By Angus Kebbell
There are 171 remaining Crown pastoral lease properties covering approximately 1.2 million hectares of Crown pastoral land. Crown pastoral leases are perpetually renewable, with 33-year terms. These terms give the leaseholder rights akin to ownership, that is, provided they comply with the terms of the lease they are entitled to exclusive possession of the land in perpetuity. There are some limitations on the use or activities to which the leaseholder can do to the pastoral land. For example, the land can only be used for pastoral farming and consent is needed to, amongst other things, disturb the soil which limits development of the land.
Tenure review currently enables the Crown to negotiate with a leaseholder to give up some of their leasehold rights in return for an option for the leaseholder to purchase the freehold of some of the land.
The idea was that areas of significant ecological or conservation value are returned to full Crown ownership and control, and in exchange the leaseholder will gain full legal ownership and control of the remainder of the land. From the Crown’s point of view, because the leaseholder paid for their freehold land, which was set-off against what the leaseholder was paid by the Crown for selling part of the pastoral lease, tenure review didn’t require the amount of government funding that would be required if the government was simply purchasing the leaseholder’s interest outright.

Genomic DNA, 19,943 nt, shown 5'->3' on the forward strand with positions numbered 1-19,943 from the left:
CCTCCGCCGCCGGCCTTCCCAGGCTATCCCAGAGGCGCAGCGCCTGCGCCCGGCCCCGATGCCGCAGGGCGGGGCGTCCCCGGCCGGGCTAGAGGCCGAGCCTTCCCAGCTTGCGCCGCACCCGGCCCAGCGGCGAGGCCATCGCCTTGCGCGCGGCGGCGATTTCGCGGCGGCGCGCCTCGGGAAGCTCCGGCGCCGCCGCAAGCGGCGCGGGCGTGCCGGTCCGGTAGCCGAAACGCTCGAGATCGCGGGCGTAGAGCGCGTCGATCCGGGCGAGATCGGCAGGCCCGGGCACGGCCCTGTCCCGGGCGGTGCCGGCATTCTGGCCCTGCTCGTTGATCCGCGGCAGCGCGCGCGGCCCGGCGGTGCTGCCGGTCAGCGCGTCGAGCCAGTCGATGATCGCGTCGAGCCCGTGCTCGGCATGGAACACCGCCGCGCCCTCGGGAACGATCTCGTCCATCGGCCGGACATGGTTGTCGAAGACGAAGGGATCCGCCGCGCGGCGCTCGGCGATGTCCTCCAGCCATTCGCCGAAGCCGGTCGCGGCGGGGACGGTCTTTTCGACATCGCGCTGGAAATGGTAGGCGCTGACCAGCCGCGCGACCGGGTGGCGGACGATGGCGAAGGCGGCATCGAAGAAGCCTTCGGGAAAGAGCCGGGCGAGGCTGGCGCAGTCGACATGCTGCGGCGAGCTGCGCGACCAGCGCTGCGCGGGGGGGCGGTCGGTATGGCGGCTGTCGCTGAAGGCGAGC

Some have come out and said, which include the conservation Minister in early 2020, that once a farmer had the full freehold ownership of the land the farmer was then free to do with it as they wish which includes profiteering and the intensification of the land or selling to offshore buyers. The fact that significant areas of conservation land reverted to full Crown control or public control has been grossly overlooked by these political claims.